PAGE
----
Captain Prosser's Legacy
Prosser was succeeded by Captain Christopher McMahon ‘77. Captain McMahon had sailed as a deck officer since graduation, rising to Master. He also served as an Associate Professor at USMMA from 1983-1986. During McMahon’s tenure as Sailing Master, the program achieved a number of milestones, including the acquisition of the Varsity Crew Team; the hiring of a part-time Offshore Coach; the establishment of a mandatory Sailing Class; and the creation of the Waterfront Executive Officer billet. Most significant, however, was his successful campaign to erect a Sailing Center at USMMA.
On 30 September 1991, Rear Admiral Paul Krinsky signed off on the construction contract, and the Sailing Center was officially born. The “keel” was laid over Homecoming Weekend in 1992, and the building was “launched” on 20 October 1994. In recognition of the generosity of Mr. James H. Yocum '47, the building was named the Yocum Sailing Center in May, 1995, to honor Jim's brothers, parents and grandparents.
In 1991, CAPT Eric Wallischeck '83 assumed the position of Sailing Master. CAPT Wallischeck had served afloat immediately following graduation, and later joined the staff at the USMMA Foundation, eventually becoming Director of Development in 1990. During his tenure as Sailing Master, he has overseen the construction of the Sailing Center; acquired a new training ship; established the position of Waterfront Training Czar (Training Officer) and the Regimental Waterfront Department; expanded the full-time coaching staff; and undertaken the Waterfront Campaign, which raised $2.5 million to furnish the Sailing Center and provide for long-term capital program needs.
In 2007, CDR Chris Gasiorek '95 followed CAPT Wallischeck. CDR Gasiorek sailed afloat aboard bulkers, tugs, racing yachts, and sailing ships; earning his Unlimited Masters License in five years. After several years as Chief Mate aboard bulk carriers in worldwide trade he returned to the world of professional yacht racing and traditional sail training.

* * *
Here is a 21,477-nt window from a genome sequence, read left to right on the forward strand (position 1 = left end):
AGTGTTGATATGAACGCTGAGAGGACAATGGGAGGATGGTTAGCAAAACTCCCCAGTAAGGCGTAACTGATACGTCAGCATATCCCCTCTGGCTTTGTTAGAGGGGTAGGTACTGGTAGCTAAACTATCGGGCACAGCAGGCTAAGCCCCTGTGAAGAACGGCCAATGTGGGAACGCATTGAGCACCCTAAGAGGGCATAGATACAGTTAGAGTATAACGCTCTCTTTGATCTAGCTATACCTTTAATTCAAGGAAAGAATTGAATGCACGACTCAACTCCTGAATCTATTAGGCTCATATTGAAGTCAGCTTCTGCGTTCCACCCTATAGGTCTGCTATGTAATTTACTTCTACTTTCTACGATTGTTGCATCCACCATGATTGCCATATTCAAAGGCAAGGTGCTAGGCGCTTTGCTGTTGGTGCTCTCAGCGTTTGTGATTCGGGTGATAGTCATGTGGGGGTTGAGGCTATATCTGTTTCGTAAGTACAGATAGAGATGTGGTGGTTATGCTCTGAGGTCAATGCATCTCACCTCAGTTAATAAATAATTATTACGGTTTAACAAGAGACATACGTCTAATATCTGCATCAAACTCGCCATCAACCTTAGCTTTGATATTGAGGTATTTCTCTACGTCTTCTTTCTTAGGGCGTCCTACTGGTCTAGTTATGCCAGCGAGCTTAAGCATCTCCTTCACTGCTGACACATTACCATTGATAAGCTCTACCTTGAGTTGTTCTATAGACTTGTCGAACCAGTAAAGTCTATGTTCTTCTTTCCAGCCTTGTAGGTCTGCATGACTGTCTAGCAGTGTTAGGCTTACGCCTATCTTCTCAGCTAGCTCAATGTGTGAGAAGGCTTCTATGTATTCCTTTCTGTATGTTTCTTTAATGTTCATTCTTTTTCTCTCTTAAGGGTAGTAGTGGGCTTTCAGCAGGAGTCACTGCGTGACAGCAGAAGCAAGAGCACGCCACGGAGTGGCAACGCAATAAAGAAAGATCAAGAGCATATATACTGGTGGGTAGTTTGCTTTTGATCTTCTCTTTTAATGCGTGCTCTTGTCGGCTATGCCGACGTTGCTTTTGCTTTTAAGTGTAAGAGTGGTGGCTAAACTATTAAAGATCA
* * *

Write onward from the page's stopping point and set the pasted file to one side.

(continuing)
The Waterfront Team
In addition to the individuals who have served as Sailing Master, a number of other individuals have helped advance Kings Point to the forefront of college sailing and sail training. First among them is the late Jack Sussi, who served as Marine Superintendent from 1990 until his untimely death from cancer in 1995. He brought a wealth of coaching, sailing and personal experience that helped move the entire waterfront program, particularly the Offshore Team, to new heights.
Other individuals -- Rich Cain, Francis Litchfield, Bill Boesendahl, Charlie Still, Howard Kirby, and John Casey-- have also left their indelible mark on the program. And, with the help of such great coaches as Gary Jobson, Ken Legler, Tom Kinney, Chris Winter, Ned Jones, Doug Clark, Kim Gochberg, and Ralf Steitz, Kings Point Sailors have become some of the nation’s finest dinghy sailors and ocean racers.
Together with the thousands of midshipmen who have been members of the Dinghy Team, Offshore Team, Crew, and Power Squadron, these individuals have helped make the Kings Point Waterfront Program one of the most decorated and respected programs on campus.